Over the past several years, state legislatures confronting a severe housing shortage have increasingly preempted local land use regulations that restrict housing supply in an effort to facilitate more housing production. But even where state legislatures have been successful, they now confront another problem: many of the preempted land use regulations are duplicated at the neighborhood or block level through private “covenants, conditions and restrictions” (CCRs) enforced by homeowners associations (HOAs). In response, California’s legislature has begun aggressively invalidating or “overriding” these CCRs. While many states have barred HOAs from prohibiting pets, clotheslines, signs, and flags, California has moved much farther, prohibiting HOAs from unreasonably limiting accessory dwelling units and overriding any private CCR that would inhibit the construction of 100% affordable housing of any density. These overrides present serious legal questions because CCRs are property and contract rights that may be protected by the Constitution’s Takings and Contract Clauses. Overrides have not resulted in much published litigation in the past, but California’s new wave of aggressive CCR overrides may change that. While the Contract Clause argument is exceptionally weak, homeowners who are disabled from enforcing a servitude benefitting their property due to a legislative override have a viable argument that the override is an unconstitutional taking because it interferes with their reasonable expectations regarding the use of their property. On balance, however, I argue that most CCR overrides will survive a Takings Clause challenge because the enforceability of CCRs has long been subject to alteration or even termination by courts or legislatures on public policy grounds, so a homeowner would reasonably expect a CCR to be unenforceable if it conflicts with public policy as determined by the legislature. Nevertheless, the current Supreme Court has been very aggressive in recent Takings Clause cases, so legislatures will have to be careful in crafting overrides to ensure they satisfy the Court’s increasingly stringent standards. This Article will be published as part of the Pepperdine Law Review Symposium Issue on affordable housing.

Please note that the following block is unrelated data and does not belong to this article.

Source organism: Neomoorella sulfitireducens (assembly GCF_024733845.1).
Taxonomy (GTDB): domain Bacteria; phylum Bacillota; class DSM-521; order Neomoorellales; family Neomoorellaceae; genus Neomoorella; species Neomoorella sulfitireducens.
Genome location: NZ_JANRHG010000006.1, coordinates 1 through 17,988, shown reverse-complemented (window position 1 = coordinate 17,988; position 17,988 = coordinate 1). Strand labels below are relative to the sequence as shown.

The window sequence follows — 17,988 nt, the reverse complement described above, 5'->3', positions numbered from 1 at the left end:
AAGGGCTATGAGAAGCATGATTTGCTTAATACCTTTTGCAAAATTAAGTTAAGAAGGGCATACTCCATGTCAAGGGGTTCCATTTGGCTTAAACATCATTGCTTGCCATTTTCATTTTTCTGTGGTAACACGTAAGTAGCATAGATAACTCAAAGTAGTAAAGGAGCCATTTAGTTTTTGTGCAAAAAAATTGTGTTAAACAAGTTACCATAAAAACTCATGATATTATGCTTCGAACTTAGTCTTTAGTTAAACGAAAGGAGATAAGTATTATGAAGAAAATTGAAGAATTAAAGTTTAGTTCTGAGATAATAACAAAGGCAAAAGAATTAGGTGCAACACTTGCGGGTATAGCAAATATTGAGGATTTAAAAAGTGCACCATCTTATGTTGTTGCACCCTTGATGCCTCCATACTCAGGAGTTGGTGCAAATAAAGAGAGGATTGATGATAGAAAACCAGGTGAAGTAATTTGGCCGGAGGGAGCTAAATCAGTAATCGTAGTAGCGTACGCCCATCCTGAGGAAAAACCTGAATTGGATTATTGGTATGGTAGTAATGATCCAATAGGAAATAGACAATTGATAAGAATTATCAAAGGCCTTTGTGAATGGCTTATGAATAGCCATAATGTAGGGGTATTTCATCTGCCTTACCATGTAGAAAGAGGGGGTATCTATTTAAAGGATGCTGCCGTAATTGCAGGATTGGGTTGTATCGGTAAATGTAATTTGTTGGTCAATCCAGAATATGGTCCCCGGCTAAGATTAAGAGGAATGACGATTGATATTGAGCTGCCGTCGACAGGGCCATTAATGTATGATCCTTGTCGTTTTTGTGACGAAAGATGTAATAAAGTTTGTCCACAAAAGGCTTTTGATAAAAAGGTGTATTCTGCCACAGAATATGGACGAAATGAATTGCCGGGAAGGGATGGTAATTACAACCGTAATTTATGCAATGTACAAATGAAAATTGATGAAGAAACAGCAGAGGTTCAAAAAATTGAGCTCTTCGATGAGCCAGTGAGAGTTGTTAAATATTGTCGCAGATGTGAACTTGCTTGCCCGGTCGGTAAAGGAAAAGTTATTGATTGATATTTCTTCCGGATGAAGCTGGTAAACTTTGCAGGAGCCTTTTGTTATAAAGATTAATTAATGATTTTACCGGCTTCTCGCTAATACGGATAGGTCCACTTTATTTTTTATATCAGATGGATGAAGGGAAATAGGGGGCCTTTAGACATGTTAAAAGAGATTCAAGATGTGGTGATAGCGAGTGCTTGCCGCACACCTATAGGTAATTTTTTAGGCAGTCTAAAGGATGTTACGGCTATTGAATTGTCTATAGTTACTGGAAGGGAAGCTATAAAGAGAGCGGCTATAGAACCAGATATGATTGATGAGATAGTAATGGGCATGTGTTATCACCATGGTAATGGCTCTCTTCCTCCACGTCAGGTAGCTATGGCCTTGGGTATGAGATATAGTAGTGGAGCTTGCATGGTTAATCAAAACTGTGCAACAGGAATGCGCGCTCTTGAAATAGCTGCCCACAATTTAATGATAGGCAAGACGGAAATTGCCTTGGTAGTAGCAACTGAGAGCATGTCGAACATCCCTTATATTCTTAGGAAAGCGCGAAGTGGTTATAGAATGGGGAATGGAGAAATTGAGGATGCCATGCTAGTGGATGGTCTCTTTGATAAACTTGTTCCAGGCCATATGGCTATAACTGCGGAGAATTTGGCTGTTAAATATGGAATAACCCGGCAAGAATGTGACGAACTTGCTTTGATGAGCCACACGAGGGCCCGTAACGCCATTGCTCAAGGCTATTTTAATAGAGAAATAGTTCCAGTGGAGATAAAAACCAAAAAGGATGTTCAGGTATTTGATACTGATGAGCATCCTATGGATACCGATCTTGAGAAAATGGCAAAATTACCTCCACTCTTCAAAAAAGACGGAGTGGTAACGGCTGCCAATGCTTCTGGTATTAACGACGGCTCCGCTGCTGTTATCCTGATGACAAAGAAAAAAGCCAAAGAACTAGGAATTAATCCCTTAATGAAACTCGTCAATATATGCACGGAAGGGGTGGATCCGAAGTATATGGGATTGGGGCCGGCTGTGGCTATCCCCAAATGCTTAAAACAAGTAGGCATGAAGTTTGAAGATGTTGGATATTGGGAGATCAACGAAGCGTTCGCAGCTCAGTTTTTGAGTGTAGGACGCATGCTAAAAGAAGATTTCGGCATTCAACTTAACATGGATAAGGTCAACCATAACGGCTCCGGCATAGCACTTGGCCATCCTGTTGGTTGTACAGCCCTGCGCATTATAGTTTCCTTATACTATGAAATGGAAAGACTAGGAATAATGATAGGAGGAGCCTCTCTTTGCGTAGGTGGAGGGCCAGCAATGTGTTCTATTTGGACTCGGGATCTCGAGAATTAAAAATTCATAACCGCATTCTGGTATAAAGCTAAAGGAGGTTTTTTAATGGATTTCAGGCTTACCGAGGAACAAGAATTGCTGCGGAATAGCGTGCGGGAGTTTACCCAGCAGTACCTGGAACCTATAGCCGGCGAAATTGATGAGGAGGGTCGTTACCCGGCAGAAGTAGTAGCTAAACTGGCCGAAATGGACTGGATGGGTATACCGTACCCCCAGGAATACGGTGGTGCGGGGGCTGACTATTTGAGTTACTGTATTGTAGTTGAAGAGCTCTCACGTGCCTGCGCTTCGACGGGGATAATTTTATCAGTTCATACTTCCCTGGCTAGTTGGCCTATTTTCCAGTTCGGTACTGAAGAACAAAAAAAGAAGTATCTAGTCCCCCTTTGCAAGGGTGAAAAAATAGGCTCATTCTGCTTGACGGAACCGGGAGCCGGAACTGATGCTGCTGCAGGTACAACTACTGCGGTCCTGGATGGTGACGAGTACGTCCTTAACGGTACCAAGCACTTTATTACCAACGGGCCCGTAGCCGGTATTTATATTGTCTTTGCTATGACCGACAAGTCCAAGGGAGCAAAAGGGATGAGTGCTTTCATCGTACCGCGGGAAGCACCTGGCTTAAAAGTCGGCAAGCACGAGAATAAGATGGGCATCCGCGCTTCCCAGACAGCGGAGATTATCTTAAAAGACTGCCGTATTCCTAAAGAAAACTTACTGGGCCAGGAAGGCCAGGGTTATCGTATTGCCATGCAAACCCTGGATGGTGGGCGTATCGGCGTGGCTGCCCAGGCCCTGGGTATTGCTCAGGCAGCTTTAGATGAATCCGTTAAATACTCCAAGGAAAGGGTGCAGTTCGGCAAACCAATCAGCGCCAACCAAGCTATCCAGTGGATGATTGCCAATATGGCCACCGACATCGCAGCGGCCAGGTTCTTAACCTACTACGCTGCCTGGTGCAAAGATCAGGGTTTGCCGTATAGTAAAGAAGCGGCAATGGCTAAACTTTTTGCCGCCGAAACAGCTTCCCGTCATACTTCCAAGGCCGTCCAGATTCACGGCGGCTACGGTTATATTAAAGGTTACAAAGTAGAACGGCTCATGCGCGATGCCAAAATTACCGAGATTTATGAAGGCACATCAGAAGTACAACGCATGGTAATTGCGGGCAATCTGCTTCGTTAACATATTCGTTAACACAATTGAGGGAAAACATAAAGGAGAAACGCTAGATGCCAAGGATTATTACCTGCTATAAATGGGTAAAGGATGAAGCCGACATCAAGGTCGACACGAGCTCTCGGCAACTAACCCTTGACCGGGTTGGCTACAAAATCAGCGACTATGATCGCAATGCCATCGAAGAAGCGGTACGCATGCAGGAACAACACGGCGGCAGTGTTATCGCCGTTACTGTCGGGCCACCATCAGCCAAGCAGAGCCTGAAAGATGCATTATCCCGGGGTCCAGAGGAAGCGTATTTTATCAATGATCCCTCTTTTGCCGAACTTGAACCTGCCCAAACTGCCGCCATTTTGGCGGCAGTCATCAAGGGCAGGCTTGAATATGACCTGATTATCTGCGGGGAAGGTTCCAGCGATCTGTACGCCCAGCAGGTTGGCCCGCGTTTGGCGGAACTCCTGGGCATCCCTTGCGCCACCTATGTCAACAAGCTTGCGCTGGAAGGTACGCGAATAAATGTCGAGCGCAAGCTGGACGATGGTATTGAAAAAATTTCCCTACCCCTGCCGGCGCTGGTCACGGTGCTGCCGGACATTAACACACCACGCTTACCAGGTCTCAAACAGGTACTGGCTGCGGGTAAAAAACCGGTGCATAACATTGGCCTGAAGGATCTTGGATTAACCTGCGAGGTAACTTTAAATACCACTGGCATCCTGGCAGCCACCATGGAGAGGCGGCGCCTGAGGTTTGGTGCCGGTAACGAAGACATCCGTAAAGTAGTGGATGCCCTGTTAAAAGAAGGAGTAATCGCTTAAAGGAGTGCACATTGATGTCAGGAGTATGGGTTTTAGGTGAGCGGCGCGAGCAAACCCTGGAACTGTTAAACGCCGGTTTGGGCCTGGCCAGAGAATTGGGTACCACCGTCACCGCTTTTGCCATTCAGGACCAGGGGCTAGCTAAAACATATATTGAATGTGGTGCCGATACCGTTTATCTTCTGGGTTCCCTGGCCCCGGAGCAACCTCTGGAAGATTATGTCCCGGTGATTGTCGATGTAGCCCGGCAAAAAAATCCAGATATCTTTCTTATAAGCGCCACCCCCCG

The Power of State Legislatures to Invalidate Private Deed Restrictions: Is It an Unconstitutional Taking?,
50 Pepp. L. Rev.
Available at: https://digitalcommons.pepperdine.edu/plr/vol50/iss3/4